Gaiman has his own website and keeps a wonderful journal/blog, which I highly recommend - an author very generous with his time.

This autumn STARDUST becomes a movie (see here for a trailer). Great looking cast. Let's hope that the charm of "'Scuse me," said a small and hairy voice in his ear, "but would you mind dreamin' a bit quieter? Your dreams is spillin' over into my dreams..." (p. 82) is not lost in the film. What exactly is a hairy voice, then?



Blogger A. said...

My first Gaiman book was Stardust, and I really loved it (I do love champagne!) so when I chose Neverwhere for my next, I was quite startled at the difference. As you say, very much darker.

7:32 pm  
Anonymous Litlove said...

I really do want to read some Gaiman, but I find it difficult to know where to start. Thank so much for this wonderful incentive to get going on his work, Equiano!

8:34 am  
Anonymous danielle said...

I enjoyed Stardust and am looking forward to the movie. I need to read more of his work now. I wouldn't mind trying something a bit darker...or is all of the rest of his work in the dark side?

2:46 am  
Anonymous David said...

@litlove - Personally I recommend you start with volume 1 of The Sandman and work your way through. It will be quite a ride.

3:29 pm  
Blogger equiano said...

Welcome A! Gaiman is an acquired taste, but so clever, especially in the SANDMAN series, which you can read just as straightforward stories, but if you happen to know much about fairy stories and fables of the world they are simply brimming over with references.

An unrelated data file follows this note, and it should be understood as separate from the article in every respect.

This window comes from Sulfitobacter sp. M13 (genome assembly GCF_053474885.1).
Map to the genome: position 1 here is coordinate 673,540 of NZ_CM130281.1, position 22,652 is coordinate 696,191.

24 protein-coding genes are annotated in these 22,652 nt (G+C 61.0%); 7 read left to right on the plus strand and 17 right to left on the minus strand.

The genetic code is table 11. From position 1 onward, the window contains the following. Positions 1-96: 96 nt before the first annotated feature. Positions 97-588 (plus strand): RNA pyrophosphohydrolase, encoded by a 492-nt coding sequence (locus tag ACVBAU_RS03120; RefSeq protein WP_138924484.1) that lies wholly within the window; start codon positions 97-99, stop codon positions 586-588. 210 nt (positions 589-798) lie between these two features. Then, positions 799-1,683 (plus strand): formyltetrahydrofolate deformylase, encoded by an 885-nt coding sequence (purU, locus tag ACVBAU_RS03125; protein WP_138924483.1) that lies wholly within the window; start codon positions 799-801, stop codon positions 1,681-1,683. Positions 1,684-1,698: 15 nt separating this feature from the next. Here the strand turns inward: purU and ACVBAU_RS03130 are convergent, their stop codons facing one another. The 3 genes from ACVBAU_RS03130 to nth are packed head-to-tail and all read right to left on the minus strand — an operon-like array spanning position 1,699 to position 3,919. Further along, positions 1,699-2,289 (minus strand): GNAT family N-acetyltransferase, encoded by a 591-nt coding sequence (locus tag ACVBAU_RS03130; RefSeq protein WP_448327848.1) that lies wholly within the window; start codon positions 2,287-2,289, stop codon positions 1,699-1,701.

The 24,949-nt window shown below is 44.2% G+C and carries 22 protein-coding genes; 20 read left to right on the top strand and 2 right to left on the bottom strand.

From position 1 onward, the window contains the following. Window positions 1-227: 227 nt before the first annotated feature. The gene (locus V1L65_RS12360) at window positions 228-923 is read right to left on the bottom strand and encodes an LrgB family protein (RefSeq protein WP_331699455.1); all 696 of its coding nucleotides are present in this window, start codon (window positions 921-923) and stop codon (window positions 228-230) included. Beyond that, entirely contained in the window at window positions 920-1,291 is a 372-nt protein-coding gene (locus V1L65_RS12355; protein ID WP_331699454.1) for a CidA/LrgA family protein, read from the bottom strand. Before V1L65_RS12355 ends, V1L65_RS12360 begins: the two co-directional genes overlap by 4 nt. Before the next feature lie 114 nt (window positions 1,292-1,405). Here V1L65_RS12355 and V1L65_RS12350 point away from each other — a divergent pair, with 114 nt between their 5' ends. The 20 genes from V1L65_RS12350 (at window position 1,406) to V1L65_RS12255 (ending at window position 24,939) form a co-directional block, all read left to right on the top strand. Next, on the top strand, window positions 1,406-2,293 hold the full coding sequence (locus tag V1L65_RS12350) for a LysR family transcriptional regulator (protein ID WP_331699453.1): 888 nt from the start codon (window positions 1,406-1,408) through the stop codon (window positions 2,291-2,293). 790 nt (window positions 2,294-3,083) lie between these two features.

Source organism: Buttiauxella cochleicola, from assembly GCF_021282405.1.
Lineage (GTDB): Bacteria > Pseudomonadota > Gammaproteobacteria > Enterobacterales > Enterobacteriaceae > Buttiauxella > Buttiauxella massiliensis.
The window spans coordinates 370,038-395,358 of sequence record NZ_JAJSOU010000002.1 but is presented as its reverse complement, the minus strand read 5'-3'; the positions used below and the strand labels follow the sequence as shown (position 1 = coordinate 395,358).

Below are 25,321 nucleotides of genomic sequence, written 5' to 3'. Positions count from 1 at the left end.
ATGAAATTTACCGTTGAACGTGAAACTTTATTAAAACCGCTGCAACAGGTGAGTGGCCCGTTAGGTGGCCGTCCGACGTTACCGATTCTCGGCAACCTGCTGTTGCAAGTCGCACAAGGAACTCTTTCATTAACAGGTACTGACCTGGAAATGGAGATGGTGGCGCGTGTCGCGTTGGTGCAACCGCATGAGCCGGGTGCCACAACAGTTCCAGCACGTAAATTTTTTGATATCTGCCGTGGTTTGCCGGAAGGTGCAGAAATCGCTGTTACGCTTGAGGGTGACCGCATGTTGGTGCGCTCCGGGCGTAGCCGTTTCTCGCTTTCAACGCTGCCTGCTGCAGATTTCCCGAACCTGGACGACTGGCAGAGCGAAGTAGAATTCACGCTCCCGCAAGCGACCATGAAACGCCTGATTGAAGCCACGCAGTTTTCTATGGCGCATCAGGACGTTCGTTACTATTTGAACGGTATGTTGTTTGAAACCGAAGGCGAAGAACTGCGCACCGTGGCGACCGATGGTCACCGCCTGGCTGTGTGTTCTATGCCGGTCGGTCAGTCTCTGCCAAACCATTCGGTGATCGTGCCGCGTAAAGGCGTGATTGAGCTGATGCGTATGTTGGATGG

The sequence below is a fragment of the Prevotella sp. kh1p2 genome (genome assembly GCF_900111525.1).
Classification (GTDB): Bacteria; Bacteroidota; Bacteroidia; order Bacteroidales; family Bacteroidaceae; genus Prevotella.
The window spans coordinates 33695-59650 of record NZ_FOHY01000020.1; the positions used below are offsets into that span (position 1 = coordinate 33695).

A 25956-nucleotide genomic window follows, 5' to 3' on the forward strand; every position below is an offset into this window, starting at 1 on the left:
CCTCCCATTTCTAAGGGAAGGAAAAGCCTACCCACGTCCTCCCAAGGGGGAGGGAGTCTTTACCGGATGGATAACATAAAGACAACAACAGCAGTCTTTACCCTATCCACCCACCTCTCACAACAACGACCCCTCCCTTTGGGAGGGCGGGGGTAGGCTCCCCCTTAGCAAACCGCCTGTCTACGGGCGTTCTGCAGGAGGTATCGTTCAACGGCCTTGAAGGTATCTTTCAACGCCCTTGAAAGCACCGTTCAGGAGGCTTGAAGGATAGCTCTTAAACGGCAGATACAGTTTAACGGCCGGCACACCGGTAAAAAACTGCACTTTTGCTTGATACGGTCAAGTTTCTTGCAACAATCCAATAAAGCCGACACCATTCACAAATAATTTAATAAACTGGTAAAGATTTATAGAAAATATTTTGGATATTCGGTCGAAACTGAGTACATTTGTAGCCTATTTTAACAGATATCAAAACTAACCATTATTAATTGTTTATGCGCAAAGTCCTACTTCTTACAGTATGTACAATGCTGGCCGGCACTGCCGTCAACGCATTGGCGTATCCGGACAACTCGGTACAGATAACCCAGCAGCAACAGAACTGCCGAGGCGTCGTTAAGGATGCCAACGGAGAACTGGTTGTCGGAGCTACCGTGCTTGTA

Litlove,the first I read was THE BOOKS OF MAGIC, which I found interesting but didn't deeply engage with. I would go with David's recommendation below to start with volume 1 of THE SANDMAN and keep going. I should warn you that some of it is terrifying (I wouldn't have the series in a house with small children) but you will score major cool points with your teenage son! Do read SANDMAN in order. My local library in Kent has the lot, so I suspect you can get them from your local lib too.

Danielle, I don't know about the other fiction as this was my first. I recently mooched ANANSI BOYS so will post on that when I'm done. For you I'd also suggest that you start with SANDMAN 1 in the graphic novels. Should count for that fantasy challenge of Carl's that you're doing too!

Thanks, Dave. 100% agree.

4:30 pm  
Blogger Carl V. said...

Nice review, and I am really intriqued with the other book you mentioned. Stardust is one of those books that I think is deceptively simple. It flows so wonderfully and magically that I think it is easy for some to dismiss it and yet it has its complexities and a beauty which not many fairy tale writers accomplish so well.

Neil is defintely a writer who tries not to be put in a box. Some really dark stuff, some really light stuff, and some in-between.

btw, I left you a comment in today's post in response to your question about joining the challenge

5:11 pm  
Blogger equiano said...

Thank you, Carl. You should find a copy of the Mandeville quite easily. Now, I'm over to sign up for the competition...!

11:39 am